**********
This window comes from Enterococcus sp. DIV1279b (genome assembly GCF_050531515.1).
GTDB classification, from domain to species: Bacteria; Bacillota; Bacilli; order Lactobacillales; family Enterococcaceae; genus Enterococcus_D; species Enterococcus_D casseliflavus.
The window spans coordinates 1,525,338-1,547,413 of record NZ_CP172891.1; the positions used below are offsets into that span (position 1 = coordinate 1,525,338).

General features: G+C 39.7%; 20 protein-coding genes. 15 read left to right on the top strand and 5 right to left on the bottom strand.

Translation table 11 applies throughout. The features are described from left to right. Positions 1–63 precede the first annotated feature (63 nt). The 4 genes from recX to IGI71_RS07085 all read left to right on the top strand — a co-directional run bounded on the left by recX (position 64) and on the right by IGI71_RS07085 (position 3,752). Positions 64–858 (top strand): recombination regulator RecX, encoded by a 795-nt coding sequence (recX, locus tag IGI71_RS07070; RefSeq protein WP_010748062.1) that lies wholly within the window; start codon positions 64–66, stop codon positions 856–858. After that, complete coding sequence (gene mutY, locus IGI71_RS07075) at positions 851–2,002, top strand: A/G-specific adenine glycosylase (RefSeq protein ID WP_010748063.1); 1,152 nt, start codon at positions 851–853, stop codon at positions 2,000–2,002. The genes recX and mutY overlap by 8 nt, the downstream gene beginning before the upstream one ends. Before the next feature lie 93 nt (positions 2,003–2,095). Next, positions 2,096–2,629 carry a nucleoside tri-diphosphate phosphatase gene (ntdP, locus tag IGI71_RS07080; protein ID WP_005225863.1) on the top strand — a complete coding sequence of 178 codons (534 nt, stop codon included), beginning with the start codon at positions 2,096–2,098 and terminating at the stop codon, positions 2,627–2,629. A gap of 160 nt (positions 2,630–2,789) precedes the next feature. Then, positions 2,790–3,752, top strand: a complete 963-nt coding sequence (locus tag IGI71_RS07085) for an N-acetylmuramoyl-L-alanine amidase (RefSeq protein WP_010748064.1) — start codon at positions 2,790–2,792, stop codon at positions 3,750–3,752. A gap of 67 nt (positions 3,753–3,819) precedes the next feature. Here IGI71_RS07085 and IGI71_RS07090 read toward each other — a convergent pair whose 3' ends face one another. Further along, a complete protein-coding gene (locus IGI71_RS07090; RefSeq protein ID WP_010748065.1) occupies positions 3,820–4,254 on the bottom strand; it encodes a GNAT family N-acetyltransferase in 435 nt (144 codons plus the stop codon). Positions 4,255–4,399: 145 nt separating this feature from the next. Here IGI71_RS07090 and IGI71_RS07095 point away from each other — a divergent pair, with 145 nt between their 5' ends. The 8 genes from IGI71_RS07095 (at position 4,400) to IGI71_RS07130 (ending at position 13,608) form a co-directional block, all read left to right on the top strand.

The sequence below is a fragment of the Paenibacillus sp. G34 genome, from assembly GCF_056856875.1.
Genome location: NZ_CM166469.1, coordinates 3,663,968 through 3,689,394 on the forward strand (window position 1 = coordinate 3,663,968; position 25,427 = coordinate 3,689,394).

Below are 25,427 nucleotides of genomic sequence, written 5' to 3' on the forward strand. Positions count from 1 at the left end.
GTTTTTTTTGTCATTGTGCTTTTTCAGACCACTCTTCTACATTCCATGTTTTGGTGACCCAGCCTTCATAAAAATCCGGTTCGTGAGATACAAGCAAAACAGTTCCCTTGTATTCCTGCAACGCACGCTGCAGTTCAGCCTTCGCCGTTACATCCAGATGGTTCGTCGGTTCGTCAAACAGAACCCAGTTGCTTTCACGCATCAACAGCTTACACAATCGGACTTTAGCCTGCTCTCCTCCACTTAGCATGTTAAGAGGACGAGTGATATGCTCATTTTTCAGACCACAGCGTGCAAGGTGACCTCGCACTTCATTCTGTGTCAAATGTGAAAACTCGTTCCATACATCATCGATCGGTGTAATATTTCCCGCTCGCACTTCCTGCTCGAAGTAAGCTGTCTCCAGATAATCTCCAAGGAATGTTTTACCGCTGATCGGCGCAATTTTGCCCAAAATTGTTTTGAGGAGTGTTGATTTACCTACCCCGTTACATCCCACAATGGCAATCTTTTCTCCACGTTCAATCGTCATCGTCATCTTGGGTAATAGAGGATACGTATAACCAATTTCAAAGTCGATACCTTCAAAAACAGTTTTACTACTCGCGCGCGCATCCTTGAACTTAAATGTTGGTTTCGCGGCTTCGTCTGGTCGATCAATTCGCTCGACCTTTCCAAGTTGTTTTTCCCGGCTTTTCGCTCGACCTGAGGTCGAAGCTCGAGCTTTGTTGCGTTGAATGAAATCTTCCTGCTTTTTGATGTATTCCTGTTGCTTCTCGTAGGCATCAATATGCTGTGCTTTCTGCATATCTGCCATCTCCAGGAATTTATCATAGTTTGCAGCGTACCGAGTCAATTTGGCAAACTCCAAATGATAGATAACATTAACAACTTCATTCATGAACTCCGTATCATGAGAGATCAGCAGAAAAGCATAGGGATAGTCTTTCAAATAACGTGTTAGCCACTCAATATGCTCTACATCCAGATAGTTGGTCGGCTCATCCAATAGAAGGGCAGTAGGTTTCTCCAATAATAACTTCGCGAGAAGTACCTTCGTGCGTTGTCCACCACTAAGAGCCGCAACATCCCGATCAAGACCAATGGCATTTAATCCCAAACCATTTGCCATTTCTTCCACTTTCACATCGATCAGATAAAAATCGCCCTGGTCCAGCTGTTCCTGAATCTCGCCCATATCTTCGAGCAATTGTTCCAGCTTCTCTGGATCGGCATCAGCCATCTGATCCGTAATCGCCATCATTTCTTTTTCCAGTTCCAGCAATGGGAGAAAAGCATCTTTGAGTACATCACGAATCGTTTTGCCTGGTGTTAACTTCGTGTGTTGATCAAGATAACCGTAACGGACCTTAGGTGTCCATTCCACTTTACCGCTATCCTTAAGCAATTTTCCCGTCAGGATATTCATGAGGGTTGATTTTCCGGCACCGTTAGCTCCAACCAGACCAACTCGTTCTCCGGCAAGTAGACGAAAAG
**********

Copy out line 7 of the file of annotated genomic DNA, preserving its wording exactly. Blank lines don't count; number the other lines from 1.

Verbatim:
Genome location: NZ_CM166469.1, coordinates 3,663,968 through 3,689,394 on the forward strand (window position 1 = coordinate 3,663,968; position 25,427 = coordinate 3,689,394).